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Daily HIV prevention pill urged for healthy people at risk

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Woman taking a pill

Doctors should offer a daily Human Immuno-deficiency Virus (HIV) prevention pill to healthy people who are at high risk of getting infected with the virus, an influential health care panel recommended Tuesday.

The new guidelines aim to help cut new HIV infections.

Studies show that if people who are still healthy take certain HIV drugs every day, it dramatically reduces their chances of being infected by an HIV-positive sexual partner or from injection drug use.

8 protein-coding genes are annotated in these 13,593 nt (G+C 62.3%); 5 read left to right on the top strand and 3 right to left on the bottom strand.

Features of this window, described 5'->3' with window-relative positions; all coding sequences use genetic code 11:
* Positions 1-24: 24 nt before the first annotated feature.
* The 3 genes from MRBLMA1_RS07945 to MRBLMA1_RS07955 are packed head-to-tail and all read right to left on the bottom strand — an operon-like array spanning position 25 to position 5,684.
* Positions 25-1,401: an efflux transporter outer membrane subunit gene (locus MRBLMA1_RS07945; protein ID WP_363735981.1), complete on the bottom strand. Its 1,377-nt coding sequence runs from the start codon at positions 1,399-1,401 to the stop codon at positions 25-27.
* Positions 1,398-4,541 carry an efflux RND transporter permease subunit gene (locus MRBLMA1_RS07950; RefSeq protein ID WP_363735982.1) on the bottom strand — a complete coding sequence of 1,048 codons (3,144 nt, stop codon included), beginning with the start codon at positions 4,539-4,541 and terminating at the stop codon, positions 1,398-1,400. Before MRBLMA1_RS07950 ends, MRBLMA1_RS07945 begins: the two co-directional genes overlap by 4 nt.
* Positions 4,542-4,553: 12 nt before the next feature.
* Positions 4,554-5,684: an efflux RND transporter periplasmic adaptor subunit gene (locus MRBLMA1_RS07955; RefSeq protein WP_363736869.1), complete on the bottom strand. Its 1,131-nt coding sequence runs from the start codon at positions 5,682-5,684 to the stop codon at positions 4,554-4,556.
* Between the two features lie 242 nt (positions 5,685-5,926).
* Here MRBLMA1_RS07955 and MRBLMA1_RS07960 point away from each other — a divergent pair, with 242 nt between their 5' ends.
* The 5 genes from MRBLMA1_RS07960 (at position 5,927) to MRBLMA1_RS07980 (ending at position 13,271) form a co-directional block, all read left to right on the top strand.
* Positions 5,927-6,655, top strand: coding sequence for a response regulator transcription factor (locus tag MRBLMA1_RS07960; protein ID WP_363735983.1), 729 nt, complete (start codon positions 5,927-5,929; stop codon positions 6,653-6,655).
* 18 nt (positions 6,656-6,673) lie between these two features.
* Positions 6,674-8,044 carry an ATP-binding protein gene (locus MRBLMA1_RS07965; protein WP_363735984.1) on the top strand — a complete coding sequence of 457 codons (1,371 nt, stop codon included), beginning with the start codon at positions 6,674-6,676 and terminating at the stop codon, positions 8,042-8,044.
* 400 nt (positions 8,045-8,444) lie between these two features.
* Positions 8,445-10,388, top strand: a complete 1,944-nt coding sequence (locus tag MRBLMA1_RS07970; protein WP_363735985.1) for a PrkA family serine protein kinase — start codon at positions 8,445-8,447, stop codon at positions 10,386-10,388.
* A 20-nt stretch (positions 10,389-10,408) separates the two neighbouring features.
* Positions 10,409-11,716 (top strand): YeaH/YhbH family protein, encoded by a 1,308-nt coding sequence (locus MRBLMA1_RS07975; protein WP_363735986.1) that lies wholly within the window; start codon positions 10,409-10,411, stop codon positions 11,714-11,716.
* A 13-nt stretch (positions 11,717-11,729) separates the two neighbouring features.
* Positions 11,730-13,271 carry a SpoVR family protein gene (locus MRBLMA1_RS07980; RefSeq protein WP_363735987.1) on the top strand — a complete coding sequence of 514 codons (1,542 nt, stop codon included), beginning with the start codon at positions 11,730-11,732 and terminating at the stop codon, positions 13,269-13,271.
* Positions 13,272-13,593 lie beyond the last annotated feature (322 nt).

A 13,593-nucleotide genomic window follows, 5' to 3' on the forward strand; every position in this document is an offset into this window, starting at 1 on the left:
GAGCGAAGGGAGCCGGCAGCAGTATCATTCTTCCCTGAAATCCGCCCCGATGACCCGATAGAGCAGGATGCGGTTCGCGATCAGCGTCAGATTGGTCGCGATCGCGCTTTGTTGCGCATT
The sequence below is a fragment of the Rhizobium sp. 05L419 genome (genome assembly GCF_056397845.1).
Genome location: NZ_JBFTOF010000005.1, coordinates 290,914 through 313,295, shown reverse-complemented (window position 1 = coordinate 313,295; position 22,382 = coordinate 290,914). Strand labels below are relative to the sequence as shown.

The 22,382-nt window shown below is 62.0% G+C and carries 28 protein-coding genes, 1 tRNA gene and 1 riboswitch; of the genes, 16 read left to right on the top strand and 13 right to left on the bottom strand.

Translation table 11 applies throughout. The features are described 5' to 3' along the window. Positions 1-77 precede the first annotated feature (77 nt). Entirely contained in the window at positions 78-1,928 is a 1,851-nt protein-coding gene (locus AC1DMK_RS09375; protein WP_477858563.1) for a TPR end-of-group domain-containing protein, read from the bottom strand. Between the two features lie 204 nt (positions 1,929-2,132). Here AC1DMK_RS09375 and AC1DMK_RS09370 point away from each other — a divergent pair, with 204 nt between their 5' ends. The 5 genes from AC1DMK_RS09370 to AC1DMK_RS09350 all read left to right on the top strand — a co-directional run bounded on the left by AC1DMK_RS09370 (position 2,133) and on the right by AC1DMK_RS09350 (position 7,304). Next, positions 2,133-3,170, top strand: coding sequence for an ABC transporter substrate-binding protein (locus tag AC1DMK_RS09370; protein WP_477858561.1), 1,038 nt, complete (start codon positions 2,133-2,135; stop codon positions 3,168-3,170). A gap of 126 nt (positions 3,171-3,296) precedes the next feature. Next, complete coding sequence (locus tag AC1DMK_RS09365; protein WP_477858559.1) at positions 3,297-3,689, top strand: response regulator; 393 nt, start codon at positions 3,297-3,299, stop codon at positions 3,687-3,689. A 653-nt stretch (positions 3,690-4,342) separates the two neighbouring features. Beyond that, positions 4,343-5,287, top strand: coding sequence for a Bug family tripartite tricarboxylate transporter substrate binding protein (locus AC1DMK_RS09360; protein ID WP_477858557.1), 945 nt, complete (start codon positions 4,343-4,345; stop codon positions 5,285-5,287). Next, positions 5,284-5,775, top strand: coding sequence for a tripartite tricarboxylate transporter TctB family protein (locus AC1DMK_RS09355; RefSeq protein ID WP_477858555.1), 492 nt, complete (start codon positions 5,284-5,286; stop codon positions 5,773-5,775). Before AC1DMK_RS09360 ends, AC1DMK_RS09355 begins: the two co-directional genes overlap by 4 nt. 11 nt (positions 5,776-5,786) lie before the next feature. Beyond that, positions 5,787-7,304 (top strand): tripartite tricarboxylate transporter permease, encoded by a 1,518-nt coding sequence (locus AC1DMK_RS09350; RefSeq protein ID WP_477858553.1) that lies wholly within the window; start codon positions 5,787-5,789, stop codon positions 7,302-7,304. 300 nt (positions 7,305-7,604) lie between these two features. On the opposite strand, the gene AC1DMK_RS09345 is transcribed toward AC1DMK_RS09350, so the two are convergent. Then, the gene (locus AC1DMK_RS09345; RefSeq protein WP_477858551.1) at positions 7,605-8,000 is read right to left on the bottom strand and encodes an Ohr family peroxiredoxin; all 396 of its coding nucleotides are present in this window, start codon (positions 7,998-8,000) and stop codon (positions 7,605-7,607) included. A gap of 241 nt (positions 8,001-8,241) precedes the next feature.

The approach is called PrEP, or pre-exposure prophylaxis. One brand — a two-medication combo pill named Truvada — approved for preventive use.

The PrEP is recommended only for people at high risk of infection. That includes anyone with an HIV-positive sex partner; who has sex without a condom with someone at high risk of HIV; or who shares needles while injecting drugs.

The recommendations were published in the Journal of the American Medical Association. Other medical groups also urge Truvada for prevention, yet just 17 percent of people who might benefit were prescribed it last year, according to an accompanying editorial.

“How this recommendation will be implemented is of critical importance because cost is a major barrier,” Drs. Diane Havlir and Susan Buchbinder of the University of California, San Francisco wrote in JAMA Internal Medicine. They weren’t part of the task force.


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